Institutional Demography in Higher Education: A Reminder

To understand why policy debates sometimes seem to make no sense, to circle endlessly, or to become bafflingly confused, it’s important to remember that the demography of higher education isn’t politically straightforward. By “demography” I don’t mean Gen X, Gen Y, and echo booms, but rather straightforward counts of degree-granting institutions and students. And by “politically” I don’t mean Republicans and Democrats, but rather the relative importance of different constituencies with different resources and goals.

Here’s a graph (I’ll append a more detailed table at the end). The data come from the National Center for Educational Statistics 2008 IPEDS surveys. They describe the 4,474 public and private degree-granting institutions in the United States, classified into the usual Carnegie categories. I’ve collapsed Carnegie and size categories:  “Small” means enrollment under 2,500, and “Large” means enrollment of 20,000 or more. The categories whose labels I’ve italicized are mostly private, those I’ve underscored are mostly public, and those I’ve both italicized and underscored are split between public and private institutions.

Most of us know some key demographic facts about higher education — for example, that the largest group of students is in 2-year colleges, followed closely by research universities. We also know that an awful lot of commentary and influence in higher education comes from people in or connected with research universities, and therefore many of us have trouble thinking about other kinds of institutions, let alone new kinds.

Here are some things we tend to forget:

  • There really aren’t very many research and doctoral universities — they account for fewer than 10% of institutions even though they enroll over 25% of all students.
  • Although there are lots of big community colleges and they enroll lots of students, not all 2-year colleges are big community colleges; rather, more than half of them are small, and most of those are private.
  • Most small 4-year and master’s institutions are also private, and although they comprise almost 20% of all institutions, they enroll only 5% of all students.
  • There are a lot of specialized institutions — that is, freestanding business, health, medical, engineering, technical, design, theological, and other similar institutions — but they don’t enroll very many students.
  • Enrollment isn’t quite a Pareto distribution (that’s the classic 20-80 rule), but it’s pretty close: 33% of institutions enroll 80% of the students.

What this tells us is that the politics of higher education — and, indeed, the politics of organizations, like my own EDUCAUSE, that try to represent all of higher education — are very different depending on whether we focus on students or on institutions.

If we focus on students, the politics are pretty straightforward. Big community colleges, big master’s institutions, and doctoral and research universities count, and all other institutions don’t. The group that counts is mostly public institutions, so state governments and state system offices also count. Research and doctoral universities employ lots of faculty to whom research is as important as teaching, and who are vocal about its importance, so disciplinary groups and research funders are also relevant.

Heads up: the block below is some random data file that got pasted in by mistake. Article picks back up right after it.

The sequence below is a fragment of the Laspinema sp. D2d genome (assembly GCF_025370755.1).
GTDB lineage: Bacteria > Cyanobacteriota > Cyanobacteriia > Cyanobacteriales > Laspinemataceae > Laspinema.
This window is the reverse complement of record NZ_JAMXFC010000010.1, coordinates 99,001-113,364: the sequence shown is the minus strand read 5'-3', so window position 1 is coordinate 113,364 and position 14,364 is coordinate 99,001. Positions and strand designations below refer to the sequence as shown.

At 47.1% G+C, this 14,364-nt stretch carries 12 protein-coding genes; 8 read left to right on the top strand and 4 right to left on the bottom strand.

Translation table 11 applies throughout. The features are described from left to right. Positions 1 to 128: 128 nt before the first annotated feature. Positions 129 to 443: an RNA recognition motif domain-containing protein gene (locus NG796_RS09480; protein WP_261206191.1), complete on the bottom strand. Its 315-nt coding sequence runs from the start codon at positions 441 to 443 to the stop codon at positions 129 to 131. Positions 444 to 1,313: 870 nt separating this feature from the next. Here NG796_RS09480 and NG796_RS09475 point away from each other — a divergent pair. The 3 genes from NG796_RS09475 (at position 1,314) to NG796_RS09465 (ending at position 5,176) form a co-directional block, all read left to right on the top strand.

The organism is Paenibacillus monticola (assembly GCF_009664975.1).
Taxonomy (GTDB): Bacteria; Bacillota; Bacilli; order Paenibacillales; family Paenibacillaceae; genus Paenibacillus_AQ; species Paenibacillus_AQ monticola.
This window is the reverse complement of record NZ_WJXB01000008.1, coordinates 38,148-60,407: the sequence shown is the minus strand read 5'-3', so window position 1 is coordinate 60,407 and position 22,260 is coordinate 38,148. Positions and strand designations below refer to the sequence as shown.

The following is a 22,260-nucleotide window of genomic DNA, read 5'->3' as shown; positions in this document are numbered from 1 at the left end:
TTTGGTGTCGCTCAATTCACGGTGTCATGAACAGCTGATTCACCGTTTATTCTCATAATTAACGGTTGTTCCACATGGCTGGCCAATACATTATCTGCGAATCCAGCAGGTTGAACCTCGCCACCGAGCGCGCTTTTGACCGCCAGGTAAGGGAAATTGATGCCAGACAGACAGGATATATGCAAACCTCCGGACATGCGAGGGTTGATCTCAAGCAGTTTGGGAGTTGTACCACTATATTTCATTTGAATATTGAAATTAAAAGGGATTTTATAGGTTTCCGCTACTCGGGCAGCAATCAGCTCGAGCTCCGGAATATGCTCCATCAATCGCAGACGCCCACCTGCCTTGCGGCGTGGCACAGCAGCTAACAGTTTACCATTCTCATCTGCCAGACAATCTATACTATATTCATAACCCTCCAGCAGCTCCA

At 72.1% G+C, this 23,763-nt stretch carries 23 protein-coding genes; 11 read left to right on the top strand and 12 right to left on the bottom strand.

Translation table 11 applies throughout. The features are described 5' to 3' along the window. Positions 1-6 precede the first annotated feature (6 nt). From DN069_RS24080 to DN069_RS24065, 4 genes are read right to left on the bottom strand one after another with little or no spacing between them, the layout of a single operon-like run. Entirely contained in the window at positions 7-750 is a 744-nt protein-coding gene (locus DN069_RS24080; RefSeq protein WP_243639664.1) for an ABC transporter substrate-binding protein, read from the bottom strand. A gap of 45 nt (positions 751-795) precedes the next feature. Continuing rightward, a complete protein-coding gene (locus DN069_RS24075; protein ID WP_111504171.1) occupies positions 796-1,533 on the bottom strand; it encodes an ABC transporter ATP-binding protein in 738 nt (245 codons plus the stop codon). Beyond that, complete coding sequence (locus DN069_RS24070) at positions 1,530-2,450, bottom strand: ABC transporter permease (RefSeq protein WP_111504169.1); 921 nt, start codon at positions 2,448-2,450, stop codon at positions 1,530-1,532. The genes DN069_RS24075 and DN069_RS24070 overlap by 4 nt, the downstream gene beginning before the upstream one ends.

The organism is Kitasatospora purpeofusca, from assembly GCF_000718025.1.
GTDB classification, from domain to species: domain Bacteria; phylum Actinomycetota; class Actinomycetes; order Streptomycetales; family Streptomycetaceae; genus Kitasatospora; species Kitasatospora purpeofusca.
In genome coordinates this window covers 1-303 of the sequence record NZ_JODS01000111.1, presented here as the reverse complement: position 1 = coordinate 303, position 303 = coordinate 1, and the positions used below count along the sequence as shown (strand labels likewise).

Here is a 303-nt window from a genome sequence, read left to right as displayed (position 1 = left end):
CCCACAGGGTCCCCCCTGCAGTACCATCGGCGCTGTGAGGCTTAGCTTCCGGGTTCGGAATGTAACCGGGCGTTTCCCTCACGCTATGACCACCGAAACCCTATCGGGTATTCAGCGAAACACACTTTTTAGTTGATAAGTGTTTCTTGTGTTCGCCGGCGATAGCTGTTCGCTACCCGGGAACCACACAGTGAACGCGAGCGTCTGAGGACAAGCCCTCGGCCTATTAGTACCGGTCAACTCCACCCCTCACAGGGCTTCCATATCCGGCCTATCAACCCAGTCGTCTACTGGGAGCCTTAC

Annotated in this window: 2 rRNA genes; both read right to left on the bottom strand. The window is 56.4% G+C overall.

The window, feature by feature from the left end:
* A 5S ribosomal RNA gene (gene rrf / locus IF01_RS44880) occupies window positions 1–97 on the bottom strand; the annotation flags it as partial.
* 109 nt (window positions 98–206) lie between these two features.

From the enrollment perspective, how higher education evolves depends critically on what happens in big community colleges and in research and doctoral universities, since that’s where students are. Conversely, unless those institutions adapt to what students expect, we can expect cataclysmic change in higher education.

But community colleges and universities are at opposite ends of the cultural spectrum. To give just two examples, the former rely heavily on faculty hired ad hoc to teach specific courses, the latter rely on tenured or tenure-track faculty, and the former have no interest in research productivity or eminence whereas the latter stake their reputations on it. So the two most important sectors (in the enrollment sense) often are misaligned if not at odds about policy choices, and the changes they contemplate and implement are likely to be divergent rather than synergistic.

The other 3,000 institutions are different. Of the 4,474 institutions, almost 2/3 are private, and almost 2/3 are small, with lots of overlap: just over half of all institutions are small and private. If we focus on institutions rather than enrollment, we attend to a very large number of small, private institutions that often have different missions and challenges, typically do not work together, and, with a few exceptions, are not organized or collectively vocal.

For these institutions, the difference between survival and demise can depend on tiny changes in enrollment or financial aid or even audit policies, since their small size denies them the operating cushions and economies of scale available to their larger and public counterparts. This also means that these institutions have no excess resources to invest in innovation, so they are unlikely to adapt to changing student needs.

In a sense, focusing on enrollment tends to yield interesting and strategic (if conflicting) attention to the future, whereas focusing on institutions tends to balance (if not replace) this with a focus on tactical survival and the intricacies of current policy.

But my point isn’t about specific policy options or imperatives. Rather, it’s this: what’s important varies dramatically depending whether we focus on institutions or students. And that, I think, not only contributes to the complexity of our conversations within the status quo of higher education, but also complicates thinking about its future.

Detailed Table

Degree-Granting Institutions by Type, Control, and Size, IPEDS 2008 Data



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